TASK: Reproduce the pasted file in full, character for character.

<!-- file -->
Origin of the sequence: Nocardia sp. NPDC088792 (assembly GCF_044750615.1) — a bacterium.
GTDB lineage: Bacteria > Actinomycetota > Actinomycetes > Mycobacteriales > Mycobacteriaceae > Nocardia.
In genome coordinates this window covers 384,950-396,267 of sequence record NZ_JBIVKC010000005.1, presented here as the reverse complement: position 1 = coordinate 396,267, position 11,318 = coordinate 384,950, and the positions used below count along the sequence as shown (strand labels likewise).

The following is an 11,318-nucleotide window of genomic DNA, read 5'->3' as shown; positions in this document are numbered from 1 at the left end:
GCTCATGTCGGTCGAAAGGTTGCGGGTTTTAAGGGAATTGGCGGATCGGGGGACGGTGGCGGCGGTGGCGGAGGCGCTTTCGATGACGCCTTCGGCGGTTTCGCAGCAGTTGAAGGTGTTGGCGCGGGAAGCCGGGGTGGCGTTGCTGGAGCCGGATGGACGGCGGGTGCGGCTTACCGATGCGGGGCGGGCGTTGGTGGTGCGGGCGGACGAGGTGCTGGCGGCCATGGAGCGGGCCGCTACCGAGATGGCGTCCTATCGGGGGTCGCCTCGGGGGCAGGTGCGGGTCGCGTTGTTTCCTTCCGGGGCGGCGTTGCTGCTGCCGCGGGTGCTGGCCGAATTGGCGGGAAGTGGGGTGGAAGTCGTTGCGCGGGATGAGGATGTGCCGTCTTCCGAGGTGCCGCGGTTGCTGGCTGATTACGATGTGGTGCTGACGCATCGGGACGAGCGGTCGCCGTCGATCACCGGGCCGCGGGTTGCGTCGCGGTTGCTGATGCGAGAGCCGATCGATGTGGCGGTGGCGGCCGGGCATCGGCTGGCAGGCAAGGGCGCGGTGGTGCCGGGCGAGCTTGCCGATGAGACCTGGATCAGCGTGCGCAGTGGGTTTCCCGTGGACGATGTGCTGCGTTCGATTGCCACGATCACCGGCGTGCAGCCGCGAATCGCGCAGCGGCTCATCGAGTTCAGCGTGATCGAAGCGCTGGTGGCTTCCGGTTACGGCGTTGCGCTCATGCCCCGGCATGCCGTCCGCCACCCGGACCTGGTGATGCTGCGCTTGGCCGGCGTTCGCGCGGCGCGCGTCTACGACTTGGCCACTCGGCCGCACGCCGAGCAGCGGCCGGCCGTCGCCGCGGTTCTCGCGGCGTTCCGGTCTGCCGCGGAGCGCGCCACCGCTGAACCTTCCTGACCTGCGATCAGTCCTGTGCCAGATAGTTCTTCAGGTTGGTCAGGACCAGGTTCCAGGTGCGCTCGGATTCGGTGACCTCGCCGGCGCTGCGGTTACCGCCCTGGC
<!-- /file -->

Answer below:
Origin of the sequence: Nocardia sp. NPDC088792 (assembly GCF_044750615.1) — a bacterium.
GTDB lineage: Bacteria > Actinomycetota > Actinomycetes > Mycobacteriales > Mycobacteriaceae > Nocardia.
In genome coordinates this window covers 384,950-396,267 of sequence record NZ_JBIVKC010000005.1, presented here as the reverse complement: position 1 = coordinate 396,267, position 11,318 = coordinate 384,950, and the positions used below count along the sequence as shown (strand labels likewise).

The following is an 11,318-nucleotide window of genomic DNA, read 5'->3' as shown; positions in this document are numbered from 1 at the left end:
GCTCATGTCGGTCGAAAGGTTGCGGGTTTTAAGGGAATTGGCGGATCGGGGGACGGTGGCGGCGGTGGCGGAGGCGCTTTCGATGACGCCTTCGGCGGTTTCGCAGCAGTTGAAGGTGTTGGCGCGGGAAGCCGGGGTGGCGTTGCTGGAGCCGGATGGACGGCGGGTGCGGCTTACCGATGCGGGGCGGGCGTTGGTGGTGCGGGCGGACGAGGTGCTGGCGGCCATGGAGCGGGCCGCTACCGAGATGGCGTCCTATCGGGGGTCGCCTCGGGGGCAGGTGCGGGTCGCGTTGTTTCCTTCCGGGGCGGCGTTGCTGCTGCCGCGGGTGCTGGCCGAATTGGCGGGAAGTGGGGTGGAAGTCGTTGCGCGGGATGAGGATGTGCCGTCTTCCGAGGTGCCGCGGTTGCTGGCTGATTACGATGTGGTGCTGACGCATCGGGACGAGCGGTCGCCGTCGATCACCGGGCCGCGGGTTGCGTCGCGGTTGCTGATGCGAGAGCCGATCGATGTGGCGGTGGCGGCCGGGCATCGGCTGGCAGGCAAGGGCGCGGTGGTGCCGGGCGAGCTTGCCGATGAGACCTGGATCAGCGTGCGCAGTGGGTTTCCCGTGGACGATGTGCTGCGTTCGATTGCCACGATCACCGGCGTGCAGCCGCGAATCGCGCAGCGGCTCATCGAGTTCAGCGTGATCGAAGCGCTGGTGGCTTCCGGTTACGGCGTTGCGCTCATGCCCCGGCATGCCGTCCGCCACCCGGACCTGGTGATGCTGCGCTTGGCCGGCGTTCGCGCGGCGCGCGTCTACGACTTGGCCACTCGGCCGCACGCCGAGCAGCGGCCGGCCGTCGCCGCGGTTCTCGCGGCGTTCCGGTCTGCCGCGGAGCGCGCCACCGCTGAACCTTCCTGACCTGCGATCAGTCCTGTGCCAGATAGTTCTTCAGGTTGGTCAGGACCAGGTTCCAGGTGCGCTCGGATTCGGTGACCTCGCCGGCGCTGCGGTTACCGCCCTGGC